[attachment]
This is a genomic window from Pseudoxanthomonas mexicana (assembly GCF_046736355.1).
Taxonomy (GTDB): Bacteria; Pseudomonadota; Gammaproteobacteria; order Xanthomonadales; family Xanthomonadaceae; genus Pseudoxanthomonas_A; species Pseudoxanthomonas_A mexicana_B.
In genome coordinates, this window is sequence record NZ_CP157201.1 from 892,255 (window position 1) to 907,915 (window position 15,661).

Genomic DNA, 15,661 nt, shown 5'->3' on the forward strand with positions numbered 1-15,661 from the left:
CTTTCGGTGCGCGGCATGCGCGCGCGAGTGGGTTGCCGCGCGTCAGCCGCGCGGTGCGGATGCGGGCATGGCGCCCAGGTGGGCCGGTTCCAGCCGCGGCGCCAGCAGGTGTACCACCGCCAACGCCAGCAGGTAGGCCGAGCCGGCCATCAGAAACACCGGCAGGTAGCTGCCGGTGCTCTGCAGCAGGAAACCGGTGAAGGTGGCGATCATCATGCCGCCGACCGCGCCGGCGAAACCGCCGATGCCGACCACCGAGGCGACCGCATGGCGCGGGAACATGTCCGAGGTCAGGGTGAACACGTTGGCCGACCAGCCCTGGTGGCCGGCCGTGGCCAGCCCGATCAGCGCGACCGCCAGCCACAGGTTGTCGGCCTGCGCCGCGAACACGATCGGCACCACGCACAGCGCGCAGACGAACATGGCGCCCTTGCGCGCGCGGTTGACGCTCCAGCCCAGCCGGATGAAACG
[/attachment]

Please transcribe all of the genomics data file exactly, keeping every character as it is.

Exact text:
This is a genomic window from Pseudoxanthomonas mexicana (assembly GCF_046736355.1).
Taxonomy (GTDB): Bacteria; Pseudomonadota; Gammaproteobacteria; order Xanthomonadales; family Xanthomonadaceae; genus Pseudoxanthomonas_A; species Pseudoxanthomonas_A mexicana_B.
In genome coordinates, this window is sequence record NZ_CP157201.1 from 892,255 (window position 1) to 907,915 (window position 15,661).

Genomic DNA, 15,661 nt, shown 5'->3' on the forward strand with positions numbered 1-15,661 from the left:
CTTTCGGTGCGCGGCATGCGCGCGCGAGTGGGTTGCCGCGCGTCAGCCGCGCGGTGCGGATGCGGGCATGGCGCCCAGGTGGGCCGGTTCCAGCCGCGGCGCCAGCAGGTGTACCACCGCCAACGCCAGCAGGTAGGCCGAGCCGGCCATCAGAAACACCGGCAGGTAGCTGCCGGTGCTCTGCAGCAGGAAACCGGTGAAGGTGGCGATCATCATGCCGCCGACCGCGCCGGCGAAACCGCCGATGCCGACCACCGAGGCGACCGCATGGCGCGGGAACATGTCCGAGGTCAGGGTGAACACGTTGGCCGACCAGCCCTGGTGGCCGGCCGTGGCCAGCCCGATCAGCGCGACCGCCAGCCACAGGTTGTCGGCCTGCGCCGCGAACACGATCGGCACCACGCACAGCGCGCAGACGAACATGGCGCCCTTGCGCGCGCGGTTGACGCTCCAGCCCAGCCGGATGAAACG